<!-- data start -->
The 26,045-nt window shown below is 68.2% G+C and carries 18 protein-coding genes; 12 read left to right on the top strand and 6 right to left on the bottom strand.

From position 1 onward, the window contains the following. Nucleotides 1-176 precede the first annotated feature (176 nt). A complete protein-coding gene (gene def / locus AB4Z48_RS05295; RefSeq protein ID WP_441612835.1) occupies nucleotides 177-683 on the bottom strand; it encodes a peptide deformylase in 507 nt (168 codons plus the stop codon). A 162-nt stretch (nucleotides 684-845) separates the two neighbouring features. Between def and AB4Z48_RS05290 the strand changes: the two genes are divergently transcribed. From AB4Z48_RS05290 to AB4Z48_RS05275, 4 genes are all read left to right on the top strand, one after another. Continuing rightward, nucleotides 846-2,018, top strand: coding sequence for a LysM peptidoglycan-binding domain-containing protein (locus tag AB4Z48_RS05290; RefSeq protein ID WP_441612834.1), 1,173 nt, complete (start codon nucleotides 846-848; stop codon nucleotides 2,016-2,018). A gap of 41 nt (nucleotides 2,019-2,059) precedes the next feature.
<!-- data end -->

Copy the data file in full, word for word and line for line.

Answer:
The 26,045-nt window shown below is 68.2% G+C and carries 18 protein-coding genes; 12 read left to right on the top strand and 6 right to left on the bottom strand.

From position 1 onward, the window contains the following. Nucleotides 1-176 precede the first annotated feature (176 nt). A complete protein-coding gene (gene def / locus AB4Z48_RS05295; RefSeq protein ID WP_441612835.1) occupies nucleotides 177-683 on the bottom strand; it encodes a peptide deformylase in 507 nt (168 codons plus the stop codon). A 162-nt stretch (nucleotides 684-845) separates the two neighbouring features. Between def and AB4Z48_RS05290 the strand changes: the two genes are divergently transcribed. From AB4Z48_RS05290 to AB4Z48_RS05275, 4 genes are all read left to right on the top strand, one after another. Continuing rightward, nucleotides 846-2,018, top strand: coding sequence for a LysM peptidoglycan-binding domain-containing protein (locus tag AB4Z48_RS05290; RefSeq protein ID WP_441612834.1), 1,173 nt, complete (start codon nucleotides 846-848; stop codon nucleotides 2,016-2,018). A gap of 41 nt (nucleotides 2,019-2,059) precedes the next feature.